By Ace Hunter
In Lawrence Kasdan’s film “Grand Canyon,” Steve Martin comments to one of the characters: “That’s part of your problem: you haven’t seen enough movies. All of life’s riddles are answered in the movies.”
I often return to this quote as a source of inspiration to understanding my own challenges in life, and while I believe what he said holds true from my own perspective in this world, I also believe it holds true for many industry folk struggling with their own unique visions.
If you are a screenwriter or filmmaker, chances are you are not watching enough movies.
I know the very idea sounds absurd. How could someone working in the industry they love NOT be watching films? But time and again I encounter various scribes and directors who spend more time grousing about story structure problems and less time actually watching films. Hell, even my fellow Film Warriors don’t watch as many films as I do.
I make a concerted effort to attend at least one theatrical film a week, sometimes two. That means I physically make a trip to my local cinema and plop down in an actual theater. If for some reason that doesn’t happen (hangovers, cheap sex, etc.), then I usually rent new releases from my local Redbox and watch them at home. Many weeks I actually do both.
Regardless, there is always an influx of new films for me on a weekly basis, and it’s this return to the source that fuels my creativity for my own projects.
To be a better screenwriter or filmmaker, you MUST watch a lot of films. A LOT of films.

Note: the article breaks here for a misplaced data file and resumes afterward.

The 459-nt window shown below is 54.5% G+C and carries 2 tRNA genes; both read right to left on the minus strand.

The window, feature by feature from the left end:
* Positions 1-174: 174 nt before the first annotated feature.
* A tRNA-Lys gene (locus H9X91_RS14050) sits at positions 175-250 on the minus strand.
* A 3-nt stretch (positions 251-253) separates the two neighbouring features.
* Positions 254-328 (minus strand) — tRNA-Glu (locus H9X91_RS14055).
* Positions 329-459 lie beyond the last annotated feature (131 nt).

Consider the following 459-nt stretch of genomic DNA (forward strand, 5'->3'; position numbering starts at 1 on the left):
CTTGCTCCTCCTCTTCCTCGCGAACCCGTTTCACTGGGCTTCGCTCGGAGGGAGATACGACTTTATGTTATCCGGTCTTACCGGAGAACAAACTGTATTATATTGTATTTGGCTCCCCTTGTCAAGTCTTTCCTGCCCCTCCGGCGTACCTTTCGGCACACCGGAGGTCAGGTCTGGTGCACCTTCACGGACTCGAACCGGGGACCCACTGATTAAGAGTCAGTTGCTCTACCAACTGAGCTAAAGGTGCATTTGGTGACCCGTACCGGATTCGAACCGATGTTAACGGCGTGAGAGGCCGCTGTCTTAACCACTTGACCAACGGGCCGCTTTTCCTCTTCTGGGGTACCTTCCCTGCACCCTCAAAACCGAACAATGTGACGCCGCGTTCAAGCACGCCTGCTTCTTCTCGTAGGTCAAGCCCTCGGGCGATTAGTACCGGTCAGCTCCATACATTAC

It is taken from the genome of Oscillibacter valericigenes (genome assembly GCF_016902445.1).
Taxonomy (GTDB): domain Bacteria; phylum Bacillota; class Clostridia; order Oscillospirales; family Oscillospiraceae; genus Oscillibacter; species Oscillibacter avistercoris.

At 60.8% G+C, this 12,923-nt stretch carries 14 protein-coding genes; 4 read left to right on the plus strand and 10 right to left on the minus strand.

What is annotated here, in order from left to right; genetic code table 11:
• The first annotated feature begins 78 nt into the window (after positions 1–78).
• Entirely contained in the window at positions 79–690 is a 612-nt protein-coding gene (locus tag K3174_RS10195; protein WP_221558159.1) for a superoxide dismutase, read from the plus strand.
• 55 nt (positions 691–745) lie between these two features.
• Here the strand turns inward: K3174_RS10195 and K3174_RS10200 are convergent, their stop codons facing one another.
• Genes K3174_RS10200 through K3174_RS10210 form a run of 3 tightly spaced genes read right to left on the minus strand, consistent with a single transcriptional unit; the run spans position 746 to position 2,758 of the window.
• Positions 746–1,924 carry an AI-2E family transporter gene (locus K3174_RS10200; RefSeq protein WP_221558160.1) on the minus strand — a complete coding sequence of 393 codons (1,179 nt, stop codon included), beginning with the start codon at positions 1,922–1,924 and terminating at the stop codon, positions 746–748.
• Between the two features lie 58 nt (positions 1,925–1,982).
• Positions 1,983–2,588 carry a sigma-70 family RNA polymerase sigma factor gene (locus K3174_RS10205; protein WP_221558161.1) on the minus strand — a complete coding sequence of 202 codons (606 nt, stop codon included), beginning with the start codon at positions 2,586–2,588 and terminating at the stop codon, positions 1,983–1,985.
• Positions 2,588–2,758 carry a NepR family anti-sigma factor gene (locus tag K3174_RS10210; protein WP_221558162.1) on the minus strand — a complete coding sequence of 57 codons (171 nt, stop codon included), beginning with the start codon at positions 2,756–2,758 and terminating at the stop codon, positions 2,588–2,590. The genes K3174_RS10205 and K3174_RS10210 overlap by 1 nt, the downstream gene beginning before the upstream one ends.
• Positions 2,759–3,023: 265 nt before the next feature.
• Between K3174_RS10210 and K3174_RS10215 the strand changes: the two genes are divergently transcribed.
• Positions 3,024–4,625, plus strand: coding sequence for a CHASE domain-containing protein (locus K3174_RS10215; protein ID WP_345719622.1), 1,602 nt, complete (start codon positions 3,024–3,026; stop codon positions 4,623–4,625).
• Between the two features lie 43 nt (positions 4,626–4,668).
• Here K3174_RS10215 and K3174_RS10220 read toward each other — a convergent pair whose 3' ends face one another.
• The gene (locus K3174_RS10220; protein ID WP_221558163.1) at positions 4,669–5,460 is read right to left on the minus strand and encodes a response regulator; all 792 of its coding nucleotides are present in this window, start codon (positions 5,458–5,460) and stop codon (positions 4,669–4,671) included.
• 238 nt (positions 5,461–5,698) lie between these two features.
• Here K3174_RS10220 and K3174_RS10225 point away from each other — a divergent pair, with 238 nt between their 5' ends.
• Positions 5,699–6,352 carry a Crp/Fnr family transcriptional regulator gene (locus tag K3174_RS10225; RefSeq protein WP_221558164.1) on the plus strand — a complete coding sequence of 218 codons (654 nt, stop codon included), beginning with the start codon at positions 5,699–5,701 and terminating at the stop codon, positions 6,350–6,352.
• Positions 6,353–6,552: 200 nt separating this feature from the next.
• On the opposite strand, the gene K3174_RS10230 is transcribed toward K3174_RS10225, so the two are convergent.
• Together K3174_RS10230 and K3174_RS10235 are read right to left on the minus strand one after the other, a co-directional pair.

Films have their own internal rhythm, and it’s finding and understanding this rhythm that’s key to improving your work. Anyone can learn the mechanics, but if you aren’t able to develop a rhythm for it, then the material will just sit there, lifeless. This where talent comes into play.
Of course, the best way to tap into a film’s rhythm is to actually WATCH a film from start to finish. Putting a movie on as background noise while you write does not count. You may have seen that film 70 times, but it’s that 71st viewing where you’ll finally catch something that will improve the rhythm in your own work.
I often find there are too many distractions at home, which is why I plant myself in a theater and set my cell phone to silent. Movies should be a completely absorbing experience to the viewer. Half assed movie viewing leads to half assed writing and filmmaking, so stop Tweeting and start watching.
Don’t limit yourself to your well played DVD collection, either. Film is a constantly shifting landscape. Watching new quest items can open up new doors in your creativity, so make it a point to seek them out.
If you’re too damn lazy to motivate yourself into a theater at least once a week, why are you working in this industry? I actually know an industry professional who claimed they hadn’t been to a theatrical film in months, and this person evaluates screenplays for a living!
This is your PASSION! I couldn’t imagine a novelist who didn’t read books, or an artist who never looks at other paintings. Actively watching films is a part of your soul. It’s what got you to write that screenplay or shoot that movie in the first place, and you can’t cut corners by half watching films or waiting until all the new releases hit Netflix.
Yes, I know actively watching films can be time consuming. Yes, I know you’re busy writing or editing. But let me ask you this: How would feel if you dumped five long years of hard work into a project, only to have someone skip your theatrical release, wait until it hits Redbox, then use it as background noise while they do the laundry?
If you don’t continue to actively watch films, then you’re not really a true screenwriter or filmmaker. You’re someone who learned just enough to think they could do it better, which probably explains why you’re struggling with your projects now.
“Deeds, not words…”